Part of what I am enjoying about my new guitar is the lightness of the instrument. As the strap comes across my left shoulder, there is virtually nothing there. After tuning I paused to direct my thinking and decided that I could give the AT directions between each piece. I played through the set with no to minimal reaction to a few mistakes that manifested. At the end, I was ready and able to play longer, but I hit the floor for a lie down instead. And then more playing. Stay tuned.
Monday, August 8, 2011
Yesterday I found out about an open mic less than a half mile from my home. In general I find open mics less than satisfying experiences, but decided that it would be good for me to get out & play in front of some people again. And hey, a 1/2 mile away.
Of course when I woke this morning I began talking myself out of this. Always a sure sign I need to address a situation. Writing in my journal I decided to define why I would go to an open mic. First to work on performing - can I get right down to it and make a statement in 10 minutes? Secondly to network with some local musicians and others in attendance. Third to do something new. Next I asked myself what I could work on? Then later I added I might even sell a few cd's.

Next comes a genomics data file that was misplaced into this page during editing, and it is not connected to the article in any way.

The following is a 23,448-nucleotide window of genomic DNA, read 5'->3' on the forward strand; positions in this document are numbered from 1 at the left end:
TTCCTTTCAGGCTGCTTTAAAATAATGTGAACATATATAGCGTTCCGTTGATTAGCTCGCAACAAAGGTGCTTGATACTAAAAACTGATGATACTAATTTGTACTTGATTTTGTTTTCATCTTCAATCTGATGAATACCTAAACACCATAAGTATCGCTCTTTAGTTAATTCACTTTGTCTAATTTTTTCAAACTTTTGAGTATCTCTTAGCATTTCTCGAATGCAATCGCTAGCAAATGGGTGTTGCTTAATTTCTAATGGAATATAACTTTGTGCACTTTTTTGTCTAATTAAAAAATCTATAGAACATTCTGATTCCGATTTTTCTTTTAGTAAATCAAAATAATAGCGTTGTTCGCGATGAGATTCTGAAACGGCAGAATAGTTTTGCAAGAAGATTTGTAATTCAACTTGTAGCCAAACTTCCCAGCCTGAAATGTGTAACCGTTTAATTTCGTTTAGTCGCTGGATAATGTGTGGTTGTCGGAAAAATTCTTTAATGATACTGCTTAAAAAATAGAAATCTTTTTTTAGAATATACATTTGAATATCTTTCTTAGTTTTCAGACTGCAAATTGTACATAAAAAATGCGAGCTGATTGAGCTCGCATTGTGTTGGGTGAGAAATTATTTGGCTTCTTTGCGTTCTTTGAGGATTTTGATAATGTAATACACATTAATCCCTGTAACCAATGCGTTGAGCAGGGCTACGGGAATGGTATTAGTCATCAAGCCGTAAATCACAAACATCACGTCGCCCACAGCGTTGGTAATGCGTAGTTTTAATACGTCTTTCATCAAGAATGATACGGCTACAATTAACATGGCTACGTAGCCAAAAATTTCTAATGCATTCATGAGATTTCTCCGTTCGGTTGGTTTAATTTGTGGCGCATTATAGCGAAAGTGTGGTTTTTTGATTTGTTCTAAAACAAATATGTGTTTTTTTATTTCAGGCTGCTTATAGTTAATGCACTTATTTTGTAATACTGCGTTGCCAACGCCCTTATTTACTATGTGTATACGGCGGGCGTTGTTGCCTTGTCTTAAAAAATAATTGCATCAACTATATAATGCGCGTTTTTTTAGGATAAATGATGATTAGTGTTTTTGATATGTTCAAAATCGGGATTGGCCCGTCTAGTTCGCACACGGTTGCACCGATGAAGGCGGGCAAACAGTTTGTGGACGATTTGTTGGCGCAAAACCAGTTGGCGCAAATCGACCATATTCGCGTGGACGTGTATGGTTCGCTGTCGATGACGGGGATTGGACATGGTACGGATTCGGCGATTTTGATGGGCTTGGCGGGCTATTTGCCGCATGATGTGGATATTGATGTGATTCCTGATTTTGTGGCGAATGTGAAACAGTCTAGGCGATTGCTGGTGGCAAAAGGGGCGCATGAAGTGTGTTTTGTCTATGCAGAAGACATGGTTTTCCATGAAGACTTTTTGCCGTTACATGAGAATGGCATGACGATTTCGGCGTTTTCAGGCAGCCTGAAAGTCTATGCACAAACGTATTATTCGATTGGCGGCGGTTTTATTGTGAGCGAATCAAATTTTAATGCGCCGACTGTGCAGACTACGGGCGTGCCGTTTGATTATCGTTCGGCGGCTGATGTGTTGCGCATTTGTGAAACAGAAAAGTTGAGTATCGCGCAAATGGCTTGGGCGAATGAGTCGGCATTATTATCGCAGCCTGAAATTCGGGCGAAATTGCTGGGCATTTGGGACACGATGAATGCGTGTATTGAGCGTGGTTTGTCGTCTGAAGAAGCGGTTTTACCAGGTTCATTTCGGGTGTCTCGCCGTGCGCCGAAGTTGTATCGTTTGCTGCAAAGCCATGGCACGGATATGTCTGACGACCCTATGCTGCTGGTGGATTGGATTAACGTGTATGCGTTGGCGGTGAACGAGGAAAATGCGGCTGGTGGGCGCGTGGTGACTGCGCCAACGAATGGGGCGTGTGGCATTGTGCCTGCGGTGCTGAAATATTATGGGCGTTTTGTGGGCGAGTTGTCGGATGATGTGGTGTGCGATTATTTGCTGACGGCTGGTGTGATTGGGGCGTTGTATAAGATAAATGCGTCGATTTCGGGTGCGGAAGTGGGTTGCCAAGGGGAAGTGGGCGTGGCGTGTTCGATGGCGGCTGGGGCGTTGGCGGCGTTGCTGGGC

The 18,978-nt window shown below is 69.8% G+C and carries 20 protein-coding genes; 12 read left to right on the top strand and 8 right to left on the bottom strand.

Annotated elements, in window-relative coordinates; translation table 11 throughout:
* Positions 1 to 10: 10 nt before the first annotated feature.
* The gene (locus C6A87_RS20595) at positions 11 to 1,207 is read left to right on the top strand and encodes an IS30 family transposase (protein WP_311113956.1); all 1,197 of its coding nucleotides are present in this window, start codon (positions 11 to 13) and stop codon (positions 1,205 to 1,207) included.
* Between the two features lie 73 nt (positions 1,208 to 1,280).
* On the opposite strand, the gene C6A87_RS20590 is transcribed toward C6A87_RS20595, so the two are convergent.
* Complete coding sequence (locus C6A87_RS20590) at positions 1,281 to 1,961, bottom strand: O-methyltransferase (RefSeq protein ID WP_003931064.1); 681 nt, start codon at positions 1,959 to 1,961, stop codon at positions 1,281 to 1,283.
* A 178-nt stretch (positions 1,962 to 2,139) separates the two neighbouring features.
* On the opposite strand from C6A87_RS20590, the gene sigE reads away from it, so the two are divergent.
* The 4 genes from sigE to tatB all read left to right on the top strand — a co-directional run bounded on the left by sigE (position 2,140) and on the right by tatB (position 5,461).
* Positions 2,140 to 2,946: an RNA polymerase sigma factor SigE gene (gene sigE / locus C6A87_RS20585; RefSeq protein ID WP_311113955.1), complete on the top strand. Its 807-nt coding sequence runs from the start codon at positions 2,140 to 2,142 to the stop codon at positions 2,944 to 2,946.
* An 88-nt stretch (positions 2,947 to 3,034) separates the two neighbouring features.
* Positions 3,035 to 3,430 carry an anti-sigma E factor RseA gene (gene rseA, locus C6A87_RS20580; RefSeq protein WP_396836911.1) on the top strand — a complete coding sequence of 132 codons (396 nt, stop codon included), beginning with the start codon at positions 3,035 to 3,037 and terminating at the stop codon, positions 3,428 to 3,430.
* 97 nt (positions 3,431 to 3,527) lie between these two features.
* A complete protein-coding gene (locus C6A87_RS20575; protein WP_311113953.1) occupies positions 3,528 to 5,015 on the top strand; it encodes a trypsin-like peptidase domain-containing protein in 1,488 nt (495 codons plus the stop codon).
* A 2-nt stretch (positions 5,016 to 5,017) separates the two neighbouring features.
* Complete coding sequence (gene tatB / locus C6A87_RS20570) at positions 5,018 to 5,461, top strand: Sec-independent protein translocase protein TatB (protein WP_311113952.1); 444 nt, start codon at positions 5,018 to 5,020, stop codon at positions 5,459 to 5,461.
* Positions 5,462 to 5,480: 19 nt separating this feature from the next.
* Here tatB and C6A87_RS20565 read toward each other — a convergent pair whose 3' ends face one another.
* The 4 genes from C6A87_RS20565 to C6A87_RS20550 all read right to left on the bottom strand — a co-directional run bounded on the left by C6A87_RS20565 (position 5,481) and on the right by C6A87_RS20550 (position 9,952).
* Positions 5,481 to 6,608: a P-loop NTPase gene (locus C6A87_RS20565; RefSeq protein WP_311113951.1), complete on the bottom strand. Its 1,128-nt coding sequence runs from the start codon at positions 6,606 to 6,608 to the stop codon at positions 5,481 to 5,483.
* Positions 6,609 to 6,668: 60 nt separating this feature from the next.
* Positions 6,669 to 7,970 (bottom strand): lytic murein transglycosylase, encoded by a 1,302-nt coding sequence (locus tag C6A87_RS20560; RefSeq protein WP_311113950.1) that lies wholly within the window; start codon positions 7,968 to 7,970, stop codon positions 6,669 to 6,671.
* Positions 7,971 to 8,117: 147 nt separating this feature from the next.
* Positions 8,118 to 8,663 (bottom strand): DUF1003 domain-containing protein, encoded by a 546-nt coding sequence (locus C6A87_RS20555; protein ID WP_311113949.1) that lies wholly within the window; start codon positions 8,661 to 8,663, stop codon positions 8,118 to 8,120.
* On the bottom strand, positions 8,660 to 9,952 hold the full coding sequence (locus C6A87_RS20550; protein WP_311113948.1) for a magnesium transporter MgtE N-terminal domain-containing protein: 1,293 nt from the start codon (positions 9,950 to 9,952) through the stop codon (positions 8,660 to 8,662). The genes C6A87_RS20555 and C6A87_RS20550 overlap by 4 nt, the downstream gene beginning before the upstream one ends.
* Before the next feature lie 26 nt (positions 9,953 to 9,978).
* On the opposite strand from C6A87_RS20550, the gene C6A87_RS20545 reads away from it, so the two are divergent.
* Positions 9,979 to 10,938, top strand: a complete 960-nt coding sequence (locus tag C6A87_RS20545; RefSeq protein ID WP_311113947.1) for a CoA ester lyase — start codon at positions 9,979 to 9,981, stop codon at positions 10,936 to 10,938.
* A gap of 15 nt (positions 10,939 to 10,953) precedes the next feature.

But as I readied for going to work, the reality of my obligations and responsibilities began to weigh in. I had already told Joann we could have dinner at the open mic, so now what? The this gem arrived on twitter from Jamie Ridler:
Osho Zen Card of the Day:
Adventure. Move into the unknown with a trusting spirit and even the smallest things can be the biggest...
Trust - always a key ingredient, but frequently forgotten.
Changing clothes after work I hit the floor for an AT lie down, packed my stuff, and warmed up for 20 minutes. The beginning of the warm up was sloppy, mind racing, questioning myself again as to why are you doing this. Reminding myself to trust the adventure. We left and arrived at the place in minutes to find a sign by the door announcing that they had tried to get the word out to everyone and that the open mic was on vacation for two weeks. We entered to see the renovated space of this eatery, examined the menu, and enjoyed our dinner.